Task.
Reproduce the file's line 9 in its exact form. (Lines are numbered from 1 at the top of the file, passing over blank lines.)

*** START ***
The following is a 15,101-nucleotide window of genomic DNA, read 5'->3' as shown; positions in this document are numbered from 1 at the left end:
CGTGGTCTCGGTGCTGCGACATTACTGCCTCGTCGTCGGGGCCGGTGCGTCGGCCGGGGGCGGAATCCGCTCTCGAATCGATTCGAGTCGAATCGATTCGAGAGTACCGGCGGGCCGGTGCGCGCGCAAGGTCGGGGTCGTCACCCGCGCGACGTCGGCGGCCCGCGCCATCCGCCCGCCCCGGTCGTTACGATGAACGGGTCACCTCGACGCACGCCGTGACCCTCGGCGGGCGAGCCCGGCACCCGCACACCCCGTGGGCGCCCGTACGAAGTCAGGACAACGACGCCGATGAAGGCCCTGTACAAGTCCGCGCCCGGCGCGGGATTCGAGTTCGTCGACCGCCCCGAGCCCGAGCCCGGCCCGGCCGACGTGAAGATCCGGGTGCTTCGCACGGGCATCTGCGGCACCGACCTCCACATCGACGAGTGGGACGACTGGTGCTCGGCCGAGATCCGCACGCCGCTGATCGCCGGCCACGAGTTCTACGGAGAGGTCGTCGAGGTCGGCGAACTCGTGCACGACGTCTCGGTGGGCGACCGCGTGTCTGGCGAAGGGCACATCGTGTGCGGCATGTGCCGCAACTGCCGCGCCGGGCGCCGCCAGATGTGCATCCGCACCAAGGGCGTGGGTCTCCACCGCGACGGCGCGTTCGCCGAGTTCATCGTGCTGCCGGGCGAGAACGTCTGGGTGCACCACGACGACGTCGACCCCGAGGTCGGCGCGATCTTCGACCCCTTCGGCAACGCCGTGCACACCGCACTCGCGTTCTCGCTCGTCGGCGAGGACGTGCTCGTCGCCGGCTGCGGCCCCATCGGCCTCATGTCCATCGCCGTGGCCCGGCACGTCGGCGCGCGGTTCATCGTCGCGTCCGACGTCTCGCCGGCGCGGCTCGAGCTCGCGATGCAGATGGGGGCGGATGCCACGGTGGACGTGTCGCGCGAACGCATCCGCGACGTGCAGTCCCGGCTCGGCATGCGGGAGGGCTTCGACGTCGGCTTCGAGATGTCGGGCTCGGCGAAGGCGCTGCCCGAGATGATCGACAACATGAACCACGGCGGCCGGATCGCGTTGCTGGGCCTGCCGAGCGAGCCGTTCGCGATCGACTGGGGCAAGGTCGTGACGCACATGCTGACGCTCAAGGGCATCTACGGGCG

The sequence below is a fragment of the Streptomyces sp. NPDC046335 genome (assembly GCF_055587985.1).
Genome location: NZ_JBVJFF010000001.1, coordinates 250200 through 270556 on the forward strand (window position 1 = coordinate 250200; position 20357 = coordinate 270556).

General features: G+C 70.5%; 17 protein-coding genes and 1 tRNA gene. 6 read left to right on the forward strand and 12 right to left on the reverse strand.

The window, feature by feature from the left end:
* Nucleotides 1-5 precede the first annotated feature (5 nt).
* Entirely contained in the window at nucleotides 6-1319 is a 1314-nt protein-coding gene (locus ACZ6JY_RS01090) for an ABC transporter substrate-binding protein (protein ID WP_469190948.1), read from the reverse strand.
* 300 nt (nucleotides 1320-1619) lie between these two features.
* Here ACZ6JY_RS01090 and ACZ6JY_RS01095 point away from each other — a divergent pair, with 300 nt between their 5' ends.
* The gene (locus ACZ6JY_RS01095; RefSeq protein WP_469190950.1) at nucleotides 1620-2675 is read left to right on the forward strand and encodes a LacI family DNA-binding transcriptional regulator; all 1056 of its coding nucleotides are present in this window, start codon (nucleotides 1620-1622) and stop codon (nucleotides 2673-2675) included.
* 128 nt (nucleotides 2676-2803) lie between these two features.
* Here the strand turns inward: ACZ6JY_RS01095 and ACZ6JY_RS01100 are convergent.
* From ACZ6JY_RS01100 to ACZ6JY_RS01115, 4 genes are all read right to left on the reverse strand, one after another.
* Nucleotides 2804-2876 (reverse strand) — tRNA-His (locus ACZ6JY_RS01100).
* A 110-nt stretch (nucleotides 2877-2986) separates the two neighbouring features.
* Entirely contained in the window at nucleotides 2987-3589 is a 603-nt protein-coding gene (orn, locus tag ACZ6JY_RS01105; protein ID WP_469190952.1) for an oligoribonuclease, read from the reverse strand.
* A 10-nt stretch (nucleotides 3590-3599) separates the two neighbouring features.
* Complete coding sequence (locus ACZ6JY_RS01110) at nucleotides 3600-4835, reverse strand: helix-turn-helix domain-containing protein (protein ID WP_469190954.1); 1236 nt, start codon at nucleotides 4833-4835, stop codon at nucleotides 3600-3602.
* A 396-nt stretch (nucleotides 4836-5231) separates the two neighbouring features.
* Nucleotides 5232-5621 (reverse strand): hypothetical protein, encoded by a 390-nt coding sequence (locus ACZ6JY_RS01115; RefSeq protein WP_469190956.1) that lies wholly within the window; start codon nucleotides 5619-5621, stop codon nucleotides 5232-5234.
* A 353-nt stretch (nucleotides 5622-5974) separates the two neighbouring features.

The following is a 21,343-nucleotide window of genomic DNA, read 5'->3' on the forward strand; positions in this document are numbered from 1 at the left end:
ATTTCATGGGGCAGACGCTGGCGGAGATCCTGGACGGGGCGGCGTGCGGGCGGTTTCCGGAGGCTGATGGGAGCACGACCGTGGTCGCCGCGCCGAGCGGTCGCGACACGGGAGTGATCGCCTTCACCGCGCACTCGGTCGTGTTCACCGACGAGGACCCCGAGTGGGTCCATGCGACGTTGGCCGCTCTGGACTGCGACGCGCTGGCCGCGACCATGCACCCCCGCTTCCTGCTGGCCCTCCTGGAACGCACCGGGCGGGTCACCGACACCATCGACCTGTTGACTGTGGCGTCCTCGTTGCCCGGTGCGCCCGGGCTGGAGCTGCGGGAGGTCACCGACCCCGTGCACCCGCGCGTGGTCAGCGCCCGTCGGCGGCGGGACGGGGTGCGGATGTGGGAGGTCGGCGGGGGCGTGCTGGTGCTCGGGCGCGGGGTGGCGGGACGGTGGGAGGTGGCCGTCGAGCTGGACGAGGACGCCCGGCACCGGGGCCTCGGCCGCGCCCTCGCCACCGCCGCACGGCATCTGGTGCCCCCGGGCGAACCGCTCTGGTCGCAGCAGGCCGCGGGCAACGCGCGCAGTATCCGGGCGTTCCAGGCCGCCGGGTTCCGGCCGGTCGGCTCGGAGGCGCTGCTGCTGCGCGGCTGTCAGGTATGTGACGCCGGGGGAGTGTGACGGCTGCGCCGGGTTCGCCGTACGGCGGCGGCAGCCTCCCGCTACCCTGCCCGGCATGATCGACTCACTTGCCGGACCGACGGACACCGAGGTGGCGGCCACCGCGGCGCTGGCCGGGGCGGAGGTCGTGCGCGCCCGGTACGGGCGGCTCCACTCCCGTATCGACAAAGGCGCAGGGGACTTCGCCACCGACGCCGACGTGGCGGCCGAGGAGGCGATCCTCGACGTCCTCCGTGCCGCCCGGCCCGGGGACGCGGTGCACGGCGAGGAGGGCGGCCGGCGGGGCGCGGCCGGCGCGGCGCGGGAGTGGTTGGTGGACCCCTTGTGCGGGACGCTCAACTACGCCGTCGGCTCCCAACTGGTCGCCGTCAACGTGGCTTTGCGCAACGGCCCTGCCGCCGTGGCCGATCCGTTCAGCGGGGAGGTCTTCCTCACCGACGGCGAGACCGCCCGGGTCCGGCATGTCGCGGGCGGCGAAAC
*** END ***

* 300 nt (nucleotides 1320-1619) lie between these two features.